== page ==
Central banks slide into net sales in November

Goldhub blog

Central banks slide into net sales in November

Krishan Gopaul
Senior Analyst, EMEA
World Gold Council

Posted:

Global official gold reserves fell by 21.5t in November according to data released by the IMF.1 A sizable sale from Uzbekistan tipped the balance in what would have otherwise been a flat month. This marks the first monthly decline since January 2021, when central banks collectively sold a net 11.2t.

November saw central banks register net sales for the second month in 2021*


*Data to 30 November 2021. Note: Japan’s reported 81t increase in its gold reserves in March 2021 has been excluded as this was the culmination of an off-market transaction between two different divisions within the Ministry of Finance.
Source: IMF IFS, Respective Central Banks, World Gold Council

Selling activity in November was dominated by four central banks. Uzbekistan registered the largest decline; its gold reserves fell by 21.5t to 353.6t. This is not the first significant sale, or purchase, we have seen from Uzbekistan over recent years: the active management of its gold reserves means changes are common, and something which Bobir Abubakinov, Deputy Governor of the Central Bank of Uzbekistan discussed in a recent blog. Despite this sizeable move, gold reserves still account for nearly 60% of total reserves, and have increased by 21.2t so far in 2021.2 Turkey (-7t), Russia (-3.1t), and the Kyrgyz Republic (-1.4t) were the other notable sellers during November.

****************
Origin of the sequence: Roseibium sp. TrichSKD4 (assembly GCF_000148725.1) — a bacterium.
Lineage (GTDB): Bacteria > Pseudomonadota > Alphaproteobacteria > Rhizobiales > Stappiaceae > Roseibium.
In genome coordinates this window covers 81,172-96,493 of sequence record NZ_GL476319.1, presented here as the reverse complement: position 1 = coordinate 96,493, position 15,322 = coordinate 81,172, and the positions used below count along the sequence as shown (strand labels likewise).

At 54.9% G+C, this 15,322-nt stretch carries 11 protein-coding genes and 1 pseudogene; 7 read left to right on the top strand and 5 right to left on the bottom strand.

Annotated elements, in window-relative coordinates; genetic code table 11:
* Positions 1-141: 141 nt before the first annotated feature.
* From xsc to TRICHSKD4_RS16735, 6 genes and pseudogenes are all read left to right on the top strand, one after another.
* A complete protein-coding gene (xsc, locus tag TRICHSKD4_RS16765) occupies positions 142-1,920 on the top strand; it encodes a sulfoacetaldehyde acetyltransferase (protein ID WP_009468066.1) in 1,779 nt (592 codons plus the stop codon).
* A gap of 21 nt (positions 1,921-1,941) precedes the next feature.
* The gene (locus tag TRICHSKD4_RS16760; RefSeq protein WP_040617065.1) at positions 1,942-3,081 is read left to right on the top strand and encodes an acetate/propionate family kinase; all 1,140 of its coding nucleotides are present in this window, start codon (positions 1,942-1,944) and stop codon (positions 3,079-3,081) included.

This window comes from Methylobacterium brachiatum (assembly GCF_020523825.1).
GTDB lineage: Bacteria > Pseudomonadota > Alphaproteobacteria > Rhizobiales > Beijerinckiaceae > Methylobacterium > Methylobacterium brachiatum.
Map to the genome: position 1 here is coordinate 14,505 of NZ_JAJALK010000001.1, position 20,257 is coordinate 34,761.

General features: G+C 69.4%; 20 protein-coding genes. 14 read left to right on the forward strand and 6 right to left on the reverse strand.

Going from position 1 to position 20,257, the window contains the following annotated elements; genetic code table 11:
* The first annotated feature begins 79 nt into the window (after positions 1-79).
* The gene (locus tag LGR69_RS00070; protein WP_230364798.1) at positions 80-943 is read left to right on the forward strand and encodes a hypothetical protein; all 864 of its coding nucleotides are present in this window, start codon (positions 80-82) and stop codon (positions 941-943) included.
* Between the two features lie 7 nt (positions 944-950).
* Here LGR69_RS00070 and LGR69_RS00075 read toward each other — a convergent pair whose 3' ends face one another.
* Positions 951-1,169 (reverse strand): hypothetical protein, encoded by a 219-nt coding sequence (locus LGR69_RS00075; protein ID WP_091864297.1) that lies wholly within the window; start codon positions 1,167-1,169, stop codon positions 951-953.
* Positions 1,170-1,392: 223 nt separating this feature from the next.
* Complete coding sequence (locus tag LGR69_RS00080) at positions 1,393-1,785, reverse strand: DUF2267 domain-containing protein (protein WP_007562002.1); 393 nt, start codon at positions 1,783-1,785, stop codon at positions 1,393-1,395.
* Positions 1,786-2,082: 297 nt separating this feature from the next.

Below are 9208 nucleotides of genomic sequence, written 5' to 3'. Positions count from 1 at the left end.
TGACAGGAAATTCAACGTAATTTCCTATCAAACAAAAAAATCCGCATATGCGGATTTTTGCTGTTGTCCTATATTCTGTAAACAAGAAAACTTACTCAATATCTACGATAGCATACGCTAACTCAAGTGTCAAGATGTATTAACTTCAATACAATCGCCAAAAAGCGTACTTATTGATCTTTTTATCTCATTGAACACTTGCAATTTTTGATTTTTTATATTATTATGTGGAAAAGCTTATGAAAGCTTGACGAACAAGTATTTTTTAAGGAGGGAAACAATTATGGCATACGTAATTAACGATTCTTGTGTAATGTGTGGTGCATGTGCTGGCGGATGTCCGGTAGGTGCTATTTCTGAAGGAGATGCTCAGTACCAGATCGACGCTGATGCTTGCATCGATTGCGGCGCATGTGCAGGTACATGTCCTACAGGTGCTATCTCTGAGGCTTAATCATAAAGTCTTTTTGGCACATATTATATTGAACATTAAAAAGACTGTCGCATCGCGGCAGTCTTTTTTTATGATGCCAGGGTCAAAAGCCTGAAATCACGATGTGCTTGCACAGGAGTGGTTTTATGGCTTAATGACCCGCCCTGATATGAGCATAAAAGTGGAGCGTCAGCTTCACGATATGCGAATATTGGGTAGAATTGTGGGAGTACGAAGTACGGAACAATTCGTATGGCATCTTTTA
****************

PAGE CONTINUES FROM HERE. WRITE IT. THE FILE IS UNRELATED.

Net purchases during the month were concentrated amongst a small group of regular buyers: Kazakhstan (4.3t), Poland (3.4t), India (2.8t), and Ireland (0.7t). Ireland’s addition was the third consecutive month of purchases, taking year-to-date buying to just under 3t.

Despite the swing into net sales in November, central banks remain on course to be healthy net purchasers for 2021. We will be assessing the full year performance in our upcoming Gold Demand Trends report which will be published at the end of January.


1Our data set is based on IMF data but is supplemented with data from respective central banks where it is available and not reported through the IMF at the time of publication. This data may be revised in our next monthly update should more data become available.

2Through 30 November 2021.

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